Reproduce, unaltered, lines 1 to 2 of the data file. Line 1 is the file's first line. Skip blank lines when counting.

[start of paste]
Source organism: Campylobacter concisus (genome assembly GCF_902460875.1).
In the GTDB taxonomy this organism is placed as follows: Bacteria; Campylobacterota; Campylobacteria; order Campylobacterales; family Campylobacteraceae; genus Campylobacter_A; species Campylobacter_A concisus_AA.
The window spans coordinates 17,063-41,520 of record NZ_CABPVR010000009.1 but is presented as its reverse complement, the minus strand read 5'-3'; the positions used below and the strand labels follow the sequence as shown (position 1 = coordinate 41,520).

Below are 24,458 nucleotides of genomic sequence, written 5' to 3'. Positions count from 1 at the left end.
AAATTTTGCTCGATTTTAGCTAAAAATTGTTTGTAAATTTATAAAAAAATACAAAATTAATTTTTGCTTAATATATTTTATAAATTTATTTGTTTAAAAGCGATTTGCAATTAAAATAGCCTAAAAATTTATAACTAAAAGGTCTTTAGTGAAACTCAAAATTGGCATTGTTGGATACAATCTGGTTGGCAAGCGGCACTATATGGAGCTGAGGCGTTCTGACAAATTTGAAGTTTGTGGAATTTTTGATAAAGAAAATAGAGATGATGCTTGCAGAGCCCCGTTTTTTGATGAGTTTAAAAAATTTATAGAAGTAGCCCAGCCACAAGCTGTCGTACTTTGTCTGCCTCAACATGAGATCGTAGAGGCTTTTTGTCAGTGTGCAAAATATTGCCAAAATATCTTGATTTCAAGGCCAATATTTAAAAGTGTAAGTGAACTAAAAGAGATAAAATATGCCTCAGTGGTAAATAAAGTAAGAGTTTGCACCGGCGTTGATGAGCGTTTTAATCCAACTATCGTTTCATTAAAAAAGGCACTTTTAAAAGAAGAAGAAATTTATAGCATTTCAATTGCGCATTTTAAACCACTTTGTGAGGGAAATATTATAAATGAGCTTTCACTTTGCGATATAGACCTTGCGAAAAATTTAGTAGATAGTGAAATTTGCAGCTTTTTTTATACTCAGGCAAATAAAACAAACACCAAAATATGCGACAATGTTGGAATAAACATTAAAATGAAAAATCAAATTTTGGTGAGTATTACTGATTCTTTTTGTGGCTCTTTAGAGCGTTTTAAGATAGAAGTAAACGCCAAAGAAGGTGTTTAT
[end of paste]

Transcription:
Source organism: Campylobacter concisus (genome assembly GCF_902460875.1).
In the GTDB taxonomy this organism is placed as follows: Bacteria; Campylobacterota; Campylobacteria; order Campylobacterales; family Campylobacteraceae; genus Campylobacter_A; species Campylobacter_A concisus_AA.